Thanksgiving - Transcript
Thanksgiving - Video
Thanksgiving in the United States: A Celebration of Gratitude and Tradition
Thanksgiving, a traditional American holiday, originated in the early 17th century when English Pilgrims and Native Americans came together for a three-day feast to give thanks for a bountiful harvest. This famous event took place in 1621 in Plymouth, Massachusetts. The tradition of giving thanks at the end of the harvest would evolve into the modern-day Thanksgiving celebration. Thanksgiving did not become a fixed holiday until 1863. President Abraham Lincoln officially proclaimed Thanksgiving a national holiday during the Civil War period.
When you ask most people about Thanksgiving, the fist thing they will mention is the food. At the heart of Thanksgiving celebrations is a feast shared among family and friends. The main dish of the meal is often a roasted turkey. Accompanying the turkey are an selection of side dishes, including stuffing, mashed potatoes, cranberry sauce, and a variety of vegetables. Gravy, a rich sauce made from the melted fat of the turkey, is poured over the meat and vegetables. Pumpkin pie and other desserts are also served as a part of the Thanksgiving feast.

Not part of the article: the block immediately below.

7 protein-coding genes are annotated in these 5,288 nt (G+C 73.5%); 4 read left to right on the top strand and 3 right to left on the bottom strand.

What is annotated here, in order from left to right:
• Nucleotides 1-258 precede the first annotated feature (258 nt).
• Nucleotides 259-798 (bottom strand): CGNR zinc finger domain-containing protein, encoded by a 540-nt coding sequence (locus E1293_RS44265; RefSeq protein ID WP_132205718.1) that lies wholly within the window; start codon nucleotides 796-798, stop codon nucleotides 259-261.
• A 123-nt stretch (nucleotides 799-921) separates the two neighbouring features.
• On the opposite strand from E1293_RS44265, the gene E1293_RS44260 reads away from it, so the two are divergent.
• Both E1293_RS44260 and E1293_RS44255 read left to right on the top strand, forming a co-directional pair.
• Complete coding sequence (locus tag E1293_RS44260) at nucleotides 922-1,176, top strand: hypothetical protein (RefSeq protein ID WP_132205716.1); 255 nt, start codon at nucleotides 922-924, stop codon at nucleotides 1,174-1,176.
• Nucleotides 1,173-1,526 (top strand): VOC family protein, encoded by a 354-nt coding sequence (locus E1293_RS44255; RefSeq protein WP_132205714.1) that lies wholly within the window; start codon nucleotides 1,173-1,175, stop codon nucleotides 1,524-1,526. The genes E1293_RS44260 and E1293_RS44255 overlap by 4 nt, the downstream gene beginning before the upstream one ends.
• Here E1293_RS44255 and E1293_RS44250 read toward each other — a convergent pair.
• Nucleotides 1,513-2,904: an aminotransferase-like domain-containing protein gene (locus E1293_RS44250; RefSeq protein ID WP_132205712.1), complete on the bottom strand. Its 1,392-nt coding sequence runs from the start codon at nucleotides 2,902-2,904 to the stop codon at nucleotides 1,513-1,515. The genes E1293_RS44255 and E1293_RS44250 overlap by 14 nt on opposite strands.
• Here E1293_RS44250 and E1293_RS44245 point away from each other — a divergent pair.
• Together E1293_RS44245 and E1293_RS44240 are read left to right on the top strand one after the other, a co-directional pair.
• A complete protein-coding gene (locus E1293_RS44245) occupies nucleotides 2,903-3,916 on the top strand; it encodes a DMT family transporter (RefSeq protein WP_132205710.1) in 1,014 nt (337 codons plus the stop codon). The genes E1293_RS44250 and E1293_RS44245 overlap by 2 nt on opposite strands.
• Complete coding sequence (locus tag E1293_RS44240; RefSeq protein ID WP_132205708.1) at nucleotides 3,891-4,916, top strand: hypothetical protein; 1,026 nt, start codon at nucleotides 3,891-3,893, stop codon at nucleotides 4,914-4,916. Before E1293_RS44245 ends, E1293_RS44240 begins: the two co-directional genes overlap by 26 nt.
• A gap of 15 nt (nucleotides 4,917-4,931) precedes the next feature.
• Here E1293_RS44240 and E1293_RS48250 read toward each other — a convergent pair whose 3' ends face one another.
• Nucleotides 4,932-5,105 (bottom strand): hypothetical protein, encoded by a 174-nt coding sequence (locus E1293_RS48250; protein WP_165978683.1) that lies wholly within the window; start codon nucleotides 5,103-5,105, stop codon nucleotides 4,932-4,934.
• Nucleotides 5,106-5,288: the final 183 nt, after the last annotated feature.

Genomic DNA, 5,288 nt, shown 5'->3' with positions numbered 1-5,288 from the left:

While Thanksgiving remains an occasion for celebrating the harvest the harvest, modern interpretations may vary from the established traditions. Many families have introduced aspects of their culture into the holiday. The most common example is introducing dishes from their heritage alongside traditional American fare. Thanksgiving has also become an occasion for volunteering and giving back to the community. Some individuals spend the day at soup kitchens or engage in charitable activities, emphasizing the importance of gratitude and generosity.
Following Thanksgiving Day, a cultural phenomenon known as
kicks off the holiday shopping season with massive discounts and promotions. This day, typically the Friday after Thanksgiving, has become synonymous with excessive shopping and incredible discounts. The term “Black Friday” originated in the 1960s, with retailers using it to signify the point at which they began turning a profit for the year, moving from “in the red” to “in the black.” Early morning sales, long lines, and hunting for bargains create an atmosphere of excitement and urgency. While Black Friday has faced criticism for its impact on retail workers and the erosion of the traditional Thanksgiving family time, it remains a significant part of the post-Thanksgiving festivities.
Thanksgiving in the United States is a time-honored tradition that reflects a spirit of unity and gratitude. The celebration has changed over centuries, adapting to broader cultural changes. However, the event still represents its core values. As families gather around tables to share food and engage in acts of kindness, Thanksgiving continues to be a cherished occasion for most Americans.
Is Thanksgiving celebrated in your country? What do people do? Leave a comment below.